$g : X \to B Aut(F)$

into the delooping of $Aut(F)$. The corresponding fibration $P \to X$ itself is the homotopy fiber of this cocycles, given by the homotopy pullback

$\array{ P &\to& * \\ \downarrow && \downarrow \\ X &\stackrel{g}{\to}& B Aut(F) }$

in Top, as described at principal ∞-bundle.

Using the fundamental ∞-groupoid functor we may send this equivalently to a fiber sequence in ∞Grpd

$\Pi(P) \to \Pi(X) \to B Aut(\Pi(F)) \,.$

One may think of the morphism $\Pi(X) \to B Aut(\Pi(F))$ now as the $\infty$-parallel transport coresponding to the original fibration:

• to each point in $X$ it assigns the unique object of $B Aut(\Pi(F))$, which is the fiber $F$ itself;

• to each path $(x \to y)$ in $X$ it assigns an equivalence between the fibers $F_x to F_y$ etc.

If one presents $\Pi$ by $Sing : Top \to sSet_{Quillen}$ as above, then one may look for explicit simplicial formulas that express these morphisms. Such are discussed in Stasheff.

We may embed this example into the smooth context by regarding $Aut(F)$ as a discrete ∞-Lie groupoid as discussed in the section Flat ∞-Parallel transport in ∞LieGrpd.

For that purpose let

$(\Pi_{smooth} \dashv Disc_{smooth} \dashv \Gamma_{smooth}) : \infty LieGrpd \stackrel{\overset{\Pi_{smooth}}{\to}}{\stackrel{\overset{Disc_{smooth}}{\leftarrow}}{\underset{\Gamma_{smooth}}{\to}}} \infty Grpd \simeq Top$

We may reflect the ∞-group $Aut(F)$ into this using the constant ∞-stack-functor $Disc$ to get the discrete ∞-Lie group $Disc Aut(F)$. Let then $X$ be a paracompact smooth manifold, regarded naturally as an object of ∞LieGrpd. Then we can consider cocycles/classifying morphisms

$X \to \mathbf{B} Disc Aut(F) \,,$

now in the smooth context of $\infty LieGrpd$.

###### Proposition

The ∞-groupoid of $F$-fibrations in Top is equivalent to the $\infty$-groupoid of $Disc Aut(F)$-principal ∞-bundles in ∞LieGrpd:

$\infty LieGrpd(X, \mathbf{B} Disc Aut(F)) \simeq Top(X, B Aut(F)) \,.$

Moreover, all the principal ∞-bundles classified by the morphisms on the left have canonical extensions to Flat differential cohomology in $\infty LieGrpd$, in that the flat parallel $\infty$-transport $\nabla_{flat}$ in

$\array{ X &\stackrel{g}{\to}& \mathbf{B} Disc Aut(F) \\ \downarrow & \nearrow_{\nabla_{flat}} \\ \mathbf{\Pi}(X) }$

always exists.

###### Proof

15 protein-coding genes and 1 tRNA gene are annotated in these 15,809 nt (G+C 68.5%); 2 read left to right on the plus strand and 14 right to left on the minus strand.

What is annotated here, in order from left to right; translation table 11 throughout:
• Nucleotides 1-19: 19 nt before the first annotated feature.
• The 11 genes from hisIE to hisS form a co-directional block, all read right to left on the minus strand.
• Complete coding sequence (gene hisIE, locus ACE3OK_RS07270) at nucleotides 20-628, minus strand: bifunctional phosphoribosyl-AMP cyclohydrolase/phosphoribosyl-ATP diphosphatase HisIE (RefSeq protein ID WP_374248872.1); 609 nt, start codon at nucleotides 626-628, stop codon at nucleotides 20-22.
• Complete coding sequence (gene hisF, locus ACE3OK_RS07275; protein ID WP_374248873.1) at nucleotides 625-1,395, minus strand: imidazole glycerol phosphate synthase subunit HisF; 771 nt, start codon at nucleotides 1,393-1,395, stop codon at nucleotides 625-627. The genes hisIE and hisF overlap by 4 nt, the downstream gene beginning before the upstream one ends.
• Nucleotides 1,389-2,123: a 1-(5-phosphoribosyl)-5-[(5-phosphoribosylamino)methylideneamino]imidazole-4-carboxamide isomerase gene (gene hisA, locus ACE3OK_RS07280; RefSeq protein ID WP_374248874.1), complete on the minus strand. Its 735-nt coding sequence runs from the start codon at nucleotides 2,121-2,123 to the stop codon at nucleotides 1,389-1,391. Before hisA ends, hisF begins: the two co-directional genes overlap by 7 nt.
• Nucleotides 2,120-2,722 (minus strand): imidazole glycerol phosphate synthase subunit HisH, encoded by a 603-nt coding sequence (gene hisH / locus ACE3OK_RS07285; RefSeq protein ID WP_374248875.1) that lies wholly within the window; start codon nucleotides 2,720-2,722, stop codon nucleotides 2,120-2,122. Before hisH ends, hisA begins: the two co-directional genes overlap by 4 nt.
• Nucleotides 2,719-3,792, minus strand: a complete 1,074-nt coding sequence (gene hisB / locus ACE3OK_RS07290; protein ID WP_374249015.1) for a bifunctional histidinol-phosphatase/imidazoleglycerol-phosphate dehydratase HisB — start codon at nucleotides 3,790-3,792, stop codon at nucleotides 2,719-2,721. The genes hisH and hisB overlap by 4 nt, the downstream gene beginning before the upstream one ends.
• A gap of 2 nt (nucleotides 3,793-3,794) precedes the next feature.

The first statement is a special case of that spelled out at ∞LieGrpd and nonabelian cohomology. The second follows using that in a connected locally ∞-connected (∞,1)-topos the functor $Disc$ is a full and faithful (∞,1)-functor.

(…)

### $\infty$-Parallel transport from flat differential forms with values in chain complexes

A typical choice for an (∞,1)-category of “$\infty$-vector spaces” is that presented by the a model structure on chain complexes of modules. In a geometric context this may be replaced by some stack of complexes of vector bundles over some site.

If we write $Mod$ for this stack, then the $\infty$-parallel transport for a flat $\infty$-vector bundle on some $X$ is a morphism

$\mathbf{\Pi}(X) \to Mod \,.$

This is typically given by differential form data with values in $Mod$.

A discussion of how to integrate flat differential forms with values in chain complexes – a representation of the tangent Lie algebroid as discussed at representations of ∞-Lie algebroids – to flat $\infty$-parallel transport $\mathbf{\Pi}(X) \to Mod$ is in (AbadSchaetz), building on a construciton in (Igusa).

## Applications

### In physics

In physics various action functionals for quantum field theories are nothing but higher parallel transport.

## References

For references on ordinary 1-dimensional parallel transport see parallel transport.

For references on parallel 2-transport in bundle gerbes see connection on a bundle gerbe.

The description of parallel $n$-transport in terms of $n$-functors on the path n-groupoid for low $n$ is in

The description of connections on a 2-bundle in terms of such parallel 2-transport

Parallel transport for circle n-bundles with connection is discussed generally in

• Kiyonori Gomi and Yuji Terashima, Higher dimensional parallel transport Mathematical Research Letters 8, 25–33 (2001) (pdf)

and

• David Lipsky, Cocycle constructions for topological field theories (2010) (pdf)

The integration of flat differential forms with values in chain complexes toflat $\infty$-parallel transport on $\infty$-vector bundles is in
Remarks on $\infty$-parallel transport in Top are in